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From "Robert Coli (JIRA)" <j...@apache.org>
Subject [jira] [Commented] (CASSANDRA-3564) flush before shutdown so restart is faster
Date Tue, 04 Sep 2012 21:16:09 GMT

    [ https://issues.apache.org/jira/browse/CASSANDRA-3564?page=com.atlassian.jira.plugin.system.issuetabpanels:comment-tabpanel&focusedCommentId=13448066#comment-13448066
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Robert Coli commented on CASSANDRA-3564:
----------------------------------------

> That sounds reasonable but I think we should have some kind of ceiling (10 minutes or
something) where we kill -9 it, just in case we ever have a bug that causes us not to exit
(we've had them before), so we don't hang the shutdown of the entire machine forever.
> ...
> Unless I'm missing something, you can't do anything about a kill -9, you're cooked.

The trivial case of this is a node where the data directory has been marked read-only due
to errors but the commitlog is on a different device which is still writable.

In the status quo, stopping such a node will not result in the sstable flush blocking forever.
The node just stops. On restart it replays and (CASSANDRA-1967) these replayed memtables are
then flushed. This results in the same flush blocking forever, but the node otherwise serves
reads and can take writes until it OOMs. It also doesn't need to be sent a SIGKILL at any
time.

If the node flushes on shutdown in such a way that it is effectively "drain"ing the node,
then in order to avoid data loss you merely need to wait for the commitlog sync. The relevant
thing seems to be that the *commitlog* is synced before you SIGKILL the node, not whether
the *flush* succeeds or not. In practice, this window seems likely to be sized in a small
number of seconds even with the most lenient commitlog flushing, and is therefore likely irrelevant.

However, with flush-on-shutdown you *have* to send the process SIGKILL in this case, because
the flush can hang indefinitely. I get worried any time I *have* to send SIGKILL to a database,
even if I understand logically that is it safe. Adding flush to the shutdown path seems to
create a new case in which I *have* to do this uncomfortable thing.
 
> That is to say, with the status quo, if you want to flush before shutdown, you call nodetool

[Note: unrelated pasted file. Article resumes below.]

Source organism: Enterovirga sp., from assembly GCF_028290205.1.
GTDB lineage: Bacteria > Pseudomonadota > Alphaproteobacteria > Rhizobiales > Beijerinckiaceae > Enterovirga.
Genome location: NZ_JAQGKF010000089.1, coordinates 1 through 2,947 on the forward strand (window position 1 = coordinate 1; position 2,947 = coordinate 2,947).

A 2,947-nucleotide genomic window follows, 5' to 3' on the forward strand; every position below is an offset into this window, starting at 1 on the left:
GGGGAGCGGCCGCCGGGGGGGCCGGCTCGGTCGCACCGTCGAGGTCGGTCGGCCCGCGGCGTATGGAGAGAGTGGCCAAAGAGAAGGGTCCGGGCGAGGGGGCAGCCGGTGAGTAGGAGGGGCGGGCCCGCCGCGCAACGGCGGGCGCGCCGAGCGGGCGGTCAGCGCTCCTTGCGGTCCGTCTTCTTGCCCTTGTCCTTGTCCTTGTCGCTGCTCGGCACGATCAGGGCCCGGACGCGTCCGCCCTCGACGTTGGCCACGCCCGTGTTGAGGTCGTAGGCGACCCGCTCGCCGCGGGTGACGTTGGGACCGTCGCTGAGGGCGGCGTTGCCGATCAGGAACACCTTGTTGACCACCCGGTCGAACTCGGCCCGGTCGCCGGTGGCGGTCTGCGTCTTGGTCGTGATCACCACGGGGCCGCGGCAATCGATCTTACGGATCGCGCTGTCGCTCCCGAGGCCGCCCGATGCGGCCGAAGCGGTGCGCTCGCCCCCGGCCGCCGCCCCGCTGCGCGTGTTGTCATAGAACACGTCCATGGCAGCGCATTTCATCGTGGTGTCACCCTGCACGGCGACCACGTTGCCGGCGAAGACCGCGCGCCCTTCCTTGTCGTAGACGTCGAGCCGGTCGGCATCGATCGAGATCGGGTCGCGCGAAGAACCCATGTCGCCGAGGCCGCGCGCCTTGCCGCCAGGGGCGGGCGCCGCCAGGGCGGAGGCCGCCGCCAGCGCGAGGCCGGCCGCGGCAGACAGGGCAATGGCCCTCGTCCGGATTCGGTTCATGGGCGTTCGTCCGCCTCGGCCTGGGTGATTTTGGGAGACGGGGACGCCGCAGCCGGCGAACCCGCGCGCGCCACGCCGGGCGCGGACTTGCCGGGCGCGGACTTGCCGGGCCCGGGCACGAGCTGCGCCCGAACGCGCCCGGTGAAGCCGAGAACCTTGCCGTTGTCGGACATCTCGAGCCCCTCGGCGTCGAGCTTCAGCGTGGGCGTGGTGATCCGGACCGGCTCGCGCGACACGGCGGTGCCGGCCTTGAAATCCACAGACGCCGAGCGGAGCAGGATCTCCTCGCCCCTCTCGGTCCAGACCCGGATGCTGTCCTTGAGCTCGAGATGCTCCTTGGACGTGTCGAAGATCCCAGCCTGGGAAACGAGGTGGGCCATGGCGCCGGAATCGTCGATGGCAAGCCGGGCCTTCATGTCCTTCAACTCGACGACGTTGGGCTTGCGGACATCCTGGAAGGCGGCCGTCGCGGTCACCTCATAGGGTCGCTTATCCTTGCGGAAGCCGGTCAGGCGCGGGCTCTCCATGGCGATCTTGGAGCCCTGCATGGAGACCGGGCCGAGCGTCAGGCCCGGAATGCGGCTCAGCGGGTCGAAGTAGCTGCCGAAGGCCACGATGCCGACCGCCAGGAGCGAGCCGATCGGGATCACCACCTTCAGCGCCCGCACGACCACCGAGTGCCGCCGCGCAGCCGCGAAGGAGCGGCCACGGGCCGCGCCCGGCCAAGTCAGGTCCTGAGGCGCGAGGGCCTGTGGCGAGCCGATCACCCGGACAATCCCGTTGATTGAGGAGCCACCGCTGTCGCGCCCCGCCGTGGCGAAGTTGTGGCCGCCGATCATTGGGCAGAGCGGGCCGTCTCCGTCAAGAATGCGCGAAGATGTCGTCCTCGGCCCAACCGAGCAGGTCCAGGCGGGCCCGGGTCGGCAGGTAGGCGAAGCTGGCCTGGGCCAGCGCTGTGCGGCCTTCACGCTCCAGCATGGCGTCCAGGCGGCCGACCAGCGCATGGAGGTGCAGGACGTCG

flush. Not a big deal. But if we made it flush-everything-by-default then to make it NOT flush
our options include.

I don't understand why calling nodetool flush/drain is not a big deal here, but is a big deal
enough to special case shutdown when durable_writes is off in CASSANDRA-2958.

In my opinion, the sane default here is the pre-2958 status quo : no flushing on shutdown
ever, including when durable_writes is off. Operators who want to drain nodes before stopping
them can do so via nodetool.
                
> flush before shutdown so restart is faster
> ------------------------------------------
>
>                 Key: CASSANDRA-3564
>                 URL: https://issues.apache.org/jira/browse/CASSANDRA-3564
>             Project: Cassandra
>          Issue Type: New Feature
>          Components: Packaging
>            Reporter: Jonathan Ellis
>            Assignee: Brandon Williams
>            Priority: Minor
>             Fix For: 1.2.0
>
>         Attachments: 3564.patch, 3564.patch
>
>
> Cassandra handles flush in its shutdown hook for durable_writes=false CFs (otherwise
we're *guaranteed* to lose data) but leaves it up to the operator otherwise.  I'd rather leave
it that way to offer these semantics:
> - cassandra stop = shutdown nicely [explicit flush, then kill -int]
> - kill -INT = shutdown faster but don't lose any updates [current behavior]
> - kill -KILL = lose most recent writes unless durable_writes=true and batch commits are
on [also current behavior]
> But if it's not reasonable to use nodetool from the init script then I guess we can just
make the shutdown hook flush everything.

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